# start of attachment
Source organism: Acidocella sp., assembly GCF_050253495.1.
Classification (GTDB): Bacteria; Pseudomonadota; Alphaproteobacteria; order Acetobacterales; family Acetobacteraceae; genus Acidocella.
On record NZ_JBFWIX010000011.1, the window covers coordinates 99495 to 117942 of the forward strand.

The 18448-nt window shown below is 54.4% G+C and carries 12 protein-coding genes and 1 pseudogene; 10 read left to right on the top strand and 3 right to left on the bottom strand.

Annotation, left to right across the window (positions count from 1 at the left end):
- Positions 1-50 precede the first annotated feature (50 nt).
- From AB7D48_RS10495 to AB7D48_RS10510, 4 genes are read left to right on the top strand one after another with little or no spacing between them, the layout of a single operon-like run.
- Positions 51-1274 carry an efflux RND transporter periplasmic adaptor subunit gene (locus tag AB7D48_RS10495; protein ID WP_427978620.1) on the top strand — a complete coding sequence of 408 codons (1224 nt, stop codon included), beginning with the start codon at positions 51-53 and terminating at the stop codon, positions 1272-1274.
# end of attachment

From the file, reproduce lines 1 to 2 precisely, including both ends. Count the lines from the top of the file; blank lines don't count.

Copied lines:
Source organism: Acidocella sp., assembly GCF_050253495.1.
Classification (GTDB): Bacteria; Pseudomonadota; Alphaproteobacteria; order Acetobacterales; family Acetobacteraceae; genus Acidocella.